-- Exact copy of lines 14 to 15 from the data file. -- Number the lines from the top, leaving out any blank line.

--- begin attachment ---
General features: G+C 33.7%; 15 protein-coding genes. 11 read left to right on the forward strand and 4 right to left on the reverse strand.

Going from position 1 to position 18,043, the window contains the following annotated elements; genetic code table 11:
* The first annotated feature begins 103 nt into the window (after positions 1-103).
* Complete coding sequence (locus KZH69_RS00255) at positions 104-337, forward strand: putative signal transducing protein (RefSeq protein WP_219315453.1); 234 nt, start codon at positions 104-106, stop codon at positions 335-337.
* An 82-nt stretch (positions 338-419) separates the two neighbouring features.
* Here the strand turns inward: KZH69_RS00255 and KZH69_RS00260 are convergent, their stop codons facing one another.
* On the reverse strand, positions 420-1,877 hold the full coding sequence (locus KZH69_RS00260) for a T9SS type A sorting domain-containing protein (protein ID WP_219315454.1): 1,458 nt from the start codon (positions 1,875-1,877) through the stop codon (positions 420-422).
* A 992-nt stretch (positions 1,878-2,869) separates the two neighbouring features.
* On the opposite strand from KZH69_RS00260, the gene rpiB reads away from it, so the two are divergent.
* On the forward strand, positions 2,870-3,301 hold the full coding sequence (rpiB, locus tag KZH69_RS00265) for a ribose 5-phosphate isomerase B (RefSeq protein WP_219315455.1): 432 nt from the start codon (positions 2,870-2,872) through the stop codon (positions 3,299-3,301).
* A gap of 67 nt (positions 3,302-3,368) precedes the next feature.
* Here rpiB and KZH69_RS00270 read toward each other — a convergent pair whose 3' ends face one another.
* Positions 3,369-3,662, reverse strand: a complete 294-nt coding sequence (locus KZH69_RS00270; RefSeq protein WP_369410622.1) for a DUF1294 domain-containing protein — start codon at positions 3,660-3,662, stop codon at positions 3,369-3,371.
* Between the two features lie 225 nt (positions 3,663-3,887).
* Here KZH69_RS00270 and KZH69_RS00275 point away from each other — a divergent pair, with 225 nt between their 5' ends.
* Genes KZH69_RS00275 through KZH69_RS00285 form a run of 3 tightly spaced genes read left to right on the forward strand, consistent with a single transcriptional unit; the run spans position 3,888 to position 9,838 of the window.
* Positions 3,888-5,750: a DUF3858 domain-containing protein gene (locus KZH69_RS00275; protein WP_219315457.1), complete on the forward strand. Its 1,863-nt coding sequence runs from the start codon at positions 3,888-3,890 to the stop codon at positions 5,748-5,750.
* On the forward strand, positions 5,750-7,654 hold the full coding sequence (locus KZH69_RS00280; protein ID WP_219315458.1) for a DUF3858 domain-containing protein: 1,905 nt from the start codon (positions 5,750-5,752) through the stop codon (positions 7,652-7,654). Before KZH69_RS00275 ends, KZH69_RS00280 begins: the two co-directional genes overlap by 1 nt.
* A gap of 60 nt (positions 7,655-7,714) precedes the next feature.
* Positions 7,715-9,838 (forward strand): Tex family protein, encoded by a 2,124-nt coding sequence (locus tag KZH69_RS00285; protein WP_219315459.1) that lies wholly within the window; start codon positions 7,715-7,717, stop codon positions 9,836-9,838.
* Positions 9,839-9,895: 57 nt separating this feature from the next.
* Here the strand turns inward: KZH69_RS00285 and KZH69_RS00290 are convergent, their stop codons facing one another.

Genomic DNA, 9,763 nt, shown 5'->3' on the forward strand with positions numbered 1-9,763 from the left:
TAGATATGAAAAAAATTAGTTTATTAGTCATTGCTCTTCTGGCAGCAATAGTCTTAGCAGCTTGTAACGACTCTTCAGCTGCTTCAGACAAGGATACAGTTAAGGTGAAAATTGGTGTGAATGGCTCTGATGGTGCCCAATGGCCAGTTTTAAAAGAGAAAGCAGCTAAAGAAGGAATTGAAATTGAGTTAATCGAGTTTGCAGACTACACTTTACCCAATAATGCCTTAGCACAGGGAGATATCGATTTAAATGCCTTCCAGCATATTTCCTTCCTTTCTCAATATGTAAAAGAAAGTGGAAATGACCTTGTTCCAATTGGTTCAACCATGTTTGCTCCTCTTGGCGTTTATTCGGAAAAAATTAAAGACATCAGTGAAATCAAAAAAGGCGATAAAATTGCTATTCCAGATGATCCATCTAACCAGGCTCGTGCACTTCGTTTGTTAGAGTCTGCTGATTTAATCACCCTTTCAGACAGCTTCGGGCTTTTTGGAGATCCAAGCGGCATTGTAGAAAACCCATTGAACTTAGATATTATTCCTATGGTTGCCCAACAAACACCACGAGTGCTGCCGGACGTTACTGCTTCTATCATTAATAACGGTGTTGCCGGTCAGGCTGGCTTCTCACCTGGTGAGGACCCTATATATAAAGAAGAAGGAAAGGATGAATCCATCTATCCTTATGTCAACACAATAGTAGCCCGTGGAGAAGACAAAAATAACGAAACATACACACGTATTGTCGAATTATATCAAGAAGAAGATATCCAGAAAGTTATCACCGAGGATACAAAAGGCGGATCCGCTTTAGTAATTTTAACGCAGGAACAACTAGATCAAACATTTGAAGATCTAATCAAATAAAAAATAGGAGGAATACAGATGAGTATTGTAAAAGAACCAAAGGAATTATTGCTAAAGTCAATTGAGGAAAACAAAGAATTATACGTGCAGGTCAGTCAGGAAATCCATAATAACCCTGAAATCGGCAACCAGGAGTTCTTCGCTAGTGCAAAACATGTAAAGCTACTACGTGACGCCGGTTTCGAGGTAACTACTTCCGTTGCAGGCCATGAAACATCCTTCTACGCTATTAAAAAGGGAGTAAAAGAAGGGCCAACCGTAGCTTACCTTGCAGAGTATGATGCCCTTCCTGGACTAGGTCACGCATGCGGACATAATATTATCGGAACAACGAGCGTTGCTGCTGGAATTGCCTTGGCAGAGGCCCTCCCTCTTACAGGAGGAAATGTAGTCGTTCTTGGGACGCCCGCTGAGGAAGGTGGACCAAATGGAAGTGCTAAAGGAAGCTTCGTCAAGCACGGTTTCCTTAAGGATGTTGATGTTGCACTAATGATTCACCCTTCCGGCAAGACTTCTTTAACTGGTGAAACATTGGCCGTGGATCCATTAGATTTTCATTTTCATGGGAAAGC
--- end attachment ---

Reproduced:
* Between the two features lie 225 nt (positions 3,663-3,887).
* Here KZH69_RS00270 and KZH69_RS00275 point away from each other — a divergent pair, with 225 nt between their 5' ends.